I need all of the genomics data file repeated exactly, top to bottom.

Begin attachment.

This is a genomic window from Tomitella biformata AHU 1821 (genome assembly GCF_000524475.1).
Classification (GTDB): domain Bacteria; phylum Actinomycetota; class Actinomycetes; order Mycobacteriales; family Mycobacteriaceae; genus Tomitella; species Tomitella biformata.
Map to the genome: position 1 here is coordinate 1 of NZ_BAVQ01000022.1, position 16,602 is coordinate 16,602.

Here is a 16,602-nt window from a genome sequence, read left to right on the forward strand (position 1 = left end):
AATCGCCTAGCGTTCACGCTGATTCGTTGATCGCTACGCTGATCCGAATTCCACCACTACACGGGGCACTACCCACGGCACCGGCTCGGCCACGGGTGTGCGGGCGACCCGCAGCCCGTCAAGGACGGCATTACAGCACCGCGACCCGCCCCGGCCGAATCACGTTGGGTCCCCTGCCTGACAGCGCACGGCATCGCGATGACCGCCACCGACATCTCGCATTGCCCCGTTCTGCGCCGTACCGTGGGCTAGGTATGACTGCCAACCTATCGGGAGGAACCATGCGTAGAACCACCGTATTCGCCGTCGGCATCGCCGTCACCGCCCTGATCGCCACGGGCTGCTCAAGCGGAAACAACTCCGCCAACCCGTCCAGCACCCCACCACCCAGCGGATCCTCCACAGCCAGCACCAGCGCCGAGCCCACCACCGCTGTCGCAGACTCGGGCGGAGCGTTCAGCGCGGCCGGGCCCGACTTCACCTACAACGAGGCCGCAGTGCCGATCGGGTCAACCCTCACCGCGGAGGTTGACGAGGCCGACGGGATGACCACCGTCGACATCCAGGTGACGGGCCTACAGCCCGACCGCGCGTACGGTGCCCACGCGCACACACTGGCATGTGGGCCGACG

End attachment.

This is a genomic window from Tomitella biformata AHU 1821 (genome assembly GCF_000524475.1).
Classification (GTDB): domain Bacteria; phylum Actinomycetota; class Actinomycetes; order Mycobacteriales; family Mycobacteriaceae; genus Tomitella; species Tomitella biformata.
Map to the genome: position 1 here is coordinate 1 of NZ_BAVQ01000022.1, position 16,602 is coordinate 16,602.

Here is a 16,602-nt window from a genome sequence, read left to right on the forward strand (position 1 = left end):
AATCGCCTAGCGTTCACGCTGATTCGTTGATCGCTACGCTGATCCGAATTCCACCACTACACGGGGCACTACCCACGGCACCGGCTCGGCCACGGGTGTGCGGGCGACCCGCAGCCCGTCAAGGACGGCATTACAGCACCGCGACCCGCCCCGGCCGAATCACGTTGGGTCCCCTGCCTGACAGCGCACGGCATCGCGATGACCGCCACCGACATCTCGCATTGCCCCGTTCTGCGCCGTACCGTGGGCTAGGTATGACTGCCAACCTATCGGGAGGAACCATGCGTAGAACCACCGTATTCGCCGTCGGCATCGCCGTCACCGCCCTGATCGCCACGGGCTGCTCAAGCGGAAACAACTCCGCCAACCCGTCCAGCACCCCACCACCCAGCGGATCCTCCACAGCCAGCACCAGCGCCGAGCCCACCACCGCTGTCGCAGACTCGGGCGGAGCGTTCAGCGCGGCCGGGCCCGACTTCACCTACAACGAGGCCGCAGTGCCGATCGGGTCAACCCTCACCGCGGAGGTTGACGAGGCCGACGGGATGACCACCGTCGACATCCAGGTGACGGGCCTACAGCCCGACCGCGCGTACGGTGCCCACGCGCACACACTGGCATGTGGGCCGACG